Mr. MEINZER: The bison are roaming. They have been everywhere. They have been on the highway. They've been on several ranches.

GOODWYN: There is no debate that bison can be very destructive. Believe it or not, they can jump over a standard barbed-wire fence. Or they simply land on top of it and crush it - or put their massive heads down and bull right through it, leaving the posts in their wake.

Meinzer says everyone here has problems with livestock. If you demonstrate your good intentions, you'll get a laugh, a back slap and a beer for your trouble. But if you seem to be taking the ranchers for fools...

Mr. MEINZER: If it continues, they're going to act.

(Soundbite of music)

GOODWYN: At the Ranch Store Package House, Bonanza plays on the color TV all day.

(Soundbite of television program, "Bonanza")

Mr. LORNE GREENE (Actor): (As Ben Cartwright) Come on, let's get home and get those chores done.

GOODWYN: It is no accident that a show like Bonanza is on the tube here. If some think it's a 1960s version of the American West romanticized, the Cartwright family's straight-arrow devotion to hard work and honesty is a style that's still taken seriously here, no matter how corny.

Hanaba Welch owns 500 acres with cows. A freelance reporter, she was the first to cover the bison story for the Abilene paper. Welch says there is a local distrust of millionaires from Dallas and Plano, rooted in unpleasant past experience.

>Ms. HANABA WELCH (Reporter; Rancher): In this part of the world, when you see a big, fancy ranch gate, you think, well, that would be like someone from Plano -buy a ranch out here and fence it, and put exotic animals on it.

GOODWYN: Welch says local opinion about shooting the bison runs the gamut - from they should have picked up the phone and said, come get your buffalo, to if the bison kept getting on my property, I'd have shot them, too.

Ms. WELCH: I think different people do feel different ways. I would say that the general thought would be, shoot one or two, but to shoot 51? That seems excessive.

GOODWYN: Welch is not thrilled about the bison being shot on either side of the fence line. QB Ranch is primarily a hunting property, and even when the buffalo are on the right side of their fence, they're there to be killed.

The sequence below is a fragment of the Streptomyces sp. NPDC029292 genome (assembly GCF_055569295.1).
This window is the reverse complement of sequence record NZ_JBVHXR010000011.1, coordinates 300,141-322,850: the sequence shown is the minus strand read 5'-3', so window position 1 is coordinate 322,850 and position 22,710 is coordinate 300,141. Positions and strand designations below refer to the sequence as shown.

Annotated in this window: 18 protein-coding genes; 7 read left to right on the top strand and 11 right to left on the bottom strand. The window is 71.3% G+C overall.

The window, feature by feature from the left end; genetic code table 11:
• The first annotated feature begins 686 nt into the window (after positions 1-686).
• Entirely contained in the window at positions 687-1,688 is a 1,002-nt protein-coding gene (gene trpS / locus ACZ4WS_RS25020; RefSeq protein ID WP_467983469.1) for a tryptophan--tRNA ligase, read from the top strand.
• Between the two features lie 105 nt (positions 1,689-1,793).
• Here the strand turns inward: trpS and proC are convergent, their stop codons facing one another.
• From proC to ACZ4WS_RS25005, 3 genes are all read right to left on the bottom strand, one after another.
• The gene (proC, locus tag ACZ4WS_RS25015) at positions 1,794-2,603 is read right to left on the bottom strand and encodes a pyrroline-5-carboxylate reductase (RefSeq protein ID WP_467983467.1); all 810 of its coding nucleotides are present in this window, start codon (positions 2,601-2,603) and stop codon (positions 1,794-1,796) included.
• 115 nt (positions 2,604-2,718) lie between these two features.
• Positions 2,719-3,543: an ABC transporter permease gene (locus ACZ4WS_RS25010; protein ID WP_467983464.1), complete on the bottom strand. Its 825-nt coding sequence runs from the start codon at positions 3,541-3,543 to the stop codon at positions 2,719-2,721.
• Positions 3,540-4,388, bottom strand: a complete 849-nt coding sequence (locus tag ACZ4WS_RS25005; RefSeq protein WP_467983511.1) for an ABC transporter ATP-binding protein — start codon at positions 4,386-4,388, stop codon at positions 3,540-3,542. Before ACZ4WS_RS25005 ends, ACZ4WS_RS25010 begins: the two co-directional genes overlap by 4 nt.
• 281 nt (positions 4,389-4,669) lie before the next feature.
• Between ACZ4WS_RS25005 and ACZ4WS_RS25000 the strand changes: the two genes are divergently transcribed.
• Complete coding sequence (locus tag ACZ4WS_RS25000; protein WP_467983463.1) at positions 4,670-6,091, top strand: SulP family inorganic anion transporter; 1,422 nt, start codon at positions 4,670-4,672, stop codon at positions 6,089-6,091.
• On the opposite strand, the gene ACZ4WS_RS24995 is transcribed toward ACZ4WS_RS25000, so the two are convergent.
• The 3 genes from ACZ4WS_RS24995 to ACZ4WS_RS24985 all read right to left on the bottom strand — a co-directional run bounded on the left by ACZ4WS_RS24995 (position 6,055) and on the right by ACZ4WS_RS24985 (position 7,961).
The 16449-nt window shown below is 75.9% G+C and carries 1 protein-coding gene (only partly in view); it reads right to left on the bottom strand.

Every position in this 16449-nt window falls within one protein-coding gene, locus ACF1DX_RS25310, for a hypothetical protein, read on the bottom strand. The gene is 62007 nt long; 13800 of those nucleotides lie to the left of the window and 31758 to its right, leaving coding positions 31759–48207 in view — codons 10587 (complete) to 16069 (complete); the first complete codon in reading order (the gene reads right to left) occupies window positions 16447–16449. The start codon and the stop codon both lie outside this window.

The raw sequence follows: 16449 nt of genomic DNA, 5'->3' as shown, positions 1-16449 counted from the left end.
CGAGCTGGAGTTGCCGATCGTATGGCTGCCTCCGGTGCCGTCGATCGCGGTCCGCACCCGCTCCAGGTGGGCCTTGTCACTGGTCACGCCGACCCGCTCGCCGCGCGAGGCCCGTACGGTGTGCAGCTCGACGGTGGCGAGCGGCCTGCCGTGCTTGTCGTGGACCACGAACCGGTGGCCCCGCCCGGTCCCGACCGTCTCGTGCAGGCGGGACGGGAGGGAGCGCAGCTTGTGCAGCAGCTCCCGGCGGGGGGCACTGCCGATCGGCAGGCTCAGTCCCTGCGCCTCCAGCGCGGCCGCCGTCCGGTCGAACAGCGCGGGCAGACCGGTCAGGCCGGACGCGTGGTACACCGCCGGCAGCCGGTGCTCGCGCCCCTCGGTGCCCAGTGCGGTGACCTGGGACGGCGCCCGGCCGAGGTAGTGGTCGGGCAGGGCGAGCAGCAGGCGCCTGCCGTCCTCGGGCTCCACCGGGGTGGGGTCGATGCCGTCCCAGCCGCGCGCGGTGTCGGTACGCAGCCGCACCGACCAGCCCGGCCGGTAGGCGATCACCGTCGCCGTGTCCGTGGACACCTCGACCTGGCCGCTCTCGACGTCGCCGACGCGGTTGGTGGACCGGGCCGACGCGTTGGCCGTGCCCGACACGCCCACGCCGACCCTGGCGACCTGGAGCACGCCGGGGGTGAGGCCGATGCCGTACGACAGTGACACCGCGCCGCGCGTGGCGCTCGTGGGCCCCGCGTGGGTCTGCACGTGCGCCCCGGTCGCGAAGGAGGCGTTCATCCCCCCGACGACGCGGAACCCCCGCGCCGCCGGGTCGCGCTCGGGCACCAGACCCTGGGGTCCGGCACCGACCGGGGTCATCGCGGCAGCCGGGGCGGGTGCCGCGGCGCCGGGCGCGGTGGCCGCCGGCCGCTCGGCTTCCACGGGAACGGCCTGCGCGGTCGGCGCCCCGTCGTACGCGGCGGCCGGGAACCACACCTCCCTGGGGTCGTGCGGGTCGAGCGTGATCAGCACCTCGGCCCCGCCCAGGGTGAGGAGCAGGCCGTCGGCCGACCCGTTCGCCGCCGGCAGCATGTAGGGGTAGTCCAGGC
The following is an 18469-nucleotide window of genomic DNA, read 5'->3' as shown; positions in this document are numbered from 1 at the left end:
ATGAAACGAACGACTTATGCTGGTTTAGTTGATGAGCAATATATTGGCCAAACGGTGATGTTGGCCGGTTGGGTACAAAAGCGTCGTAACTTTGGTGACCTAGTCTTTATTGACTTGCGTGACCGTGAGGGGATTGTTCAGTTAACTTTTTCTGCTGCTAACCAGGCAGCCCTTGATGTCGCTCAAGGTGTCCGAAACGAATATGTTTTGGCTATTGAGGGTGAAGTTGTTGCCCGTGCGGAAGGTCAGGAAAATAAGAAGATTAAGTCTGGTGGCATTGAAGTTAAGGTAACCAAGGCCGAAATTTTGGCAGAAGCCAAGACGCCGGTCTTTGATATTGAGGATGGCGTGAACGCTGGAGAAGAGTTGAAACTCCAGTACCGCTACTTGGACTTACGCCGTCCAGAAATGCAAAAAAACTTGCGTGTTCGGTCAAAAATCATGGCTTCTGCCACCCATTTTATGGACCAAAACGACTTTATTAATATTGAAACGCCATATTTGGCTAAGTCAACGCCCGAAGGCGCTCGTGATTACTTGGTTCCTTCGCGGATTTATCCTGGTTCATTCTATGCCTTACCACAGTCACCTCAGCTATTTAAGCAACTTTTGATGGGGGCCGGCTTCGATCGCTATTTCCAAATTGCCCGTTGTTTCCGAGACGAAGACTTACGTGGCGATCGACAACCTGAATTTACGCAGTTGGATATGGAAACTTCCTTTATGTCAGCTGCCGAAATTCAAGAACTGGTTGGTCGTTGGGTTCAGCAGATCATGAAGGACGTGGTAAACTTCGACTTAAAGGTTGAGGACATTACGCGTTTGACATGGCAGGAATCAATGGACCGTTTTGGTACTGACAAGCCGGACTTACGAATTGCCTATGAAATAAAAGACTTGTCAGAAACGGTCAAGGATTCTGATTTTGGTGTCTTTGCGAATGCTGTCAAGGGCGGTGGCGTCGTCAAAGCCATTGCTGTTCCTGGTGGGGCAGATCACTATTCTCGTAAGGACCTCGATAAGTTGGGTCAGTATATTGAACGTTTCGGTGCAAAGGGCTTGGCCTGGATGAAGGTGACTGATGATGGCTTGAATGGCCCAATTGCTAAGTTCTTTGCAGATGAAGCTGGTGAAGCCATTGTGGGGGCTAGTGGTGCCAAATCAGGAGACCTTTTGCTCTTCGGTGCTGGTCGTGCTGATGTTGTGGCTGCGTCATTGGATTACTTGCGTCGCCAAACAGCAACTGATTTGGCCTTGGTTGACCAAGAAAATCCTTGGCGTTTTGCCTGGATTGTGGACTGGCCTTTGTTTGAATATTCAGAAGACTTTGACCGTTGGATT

Hunting buffalo does not require an excess of sport; they do not flee. At the QB Ranch, the privilege will cost you around $3,500 a head. So a herd of buffalo has significant value.

But under Texas law, it's possible it was legal for Jackie Doyle Hill to shoot the buffalo once they were off their owner's property. In Texas, buffalo are classified not as livestock but as indigenous animals. So they enjoy none of the legal protections of livestock.

Although Hill has been charged with criminal mischief, destruction of property, his lawyer, Regan Wynn, will argue in court his client did nothing illegal.

Mr. REGAN WYNN (Attorney): The real question in this case is not so much why did Mr. Hill shoot 51 buffalo? It's why did a landowner bring 200 head of wild animals onto his property and not fence them in correctly?

Mr. WAYNE KIRK (Owner, QB Ranch): I thought buffalo slayings were over in the 1850s. To me, that's a very unstable act, to be able to murder and slaughter that many animals.

GOODWYN: Dallas oilman Wayne Kirk is the owner of the QB Ranch. Before the shooting, the buffalo roamed over the ranch's entire 20,000 acres. Now, they are kept in a small pen, hardly ideal.

The proposition that Jackie Doyle Hill could walk away from killing 51 of his beautiful buffalo is appalling to Kirk. Kirk has political allies in the Texas Republican Party, and he's already reached out to them.

Mr. KIRK: Slaughtering animals, to me, and I think the state feels the same way - as a matter of fact, I know the governor's office does - is a terrible injustice.

GOODWYN: Two hundred years ago, great herds of plains bison massive, majestic animals roamed the endless prairie of West Texas. What happened to those herds stains the national conscience. The bleaching white bones of the 51 animals rotting in the Texas sun are a throwback, a reminder of the carnage a man with a rifle can do.

Wade Goodwyn, NPR News, Dallas.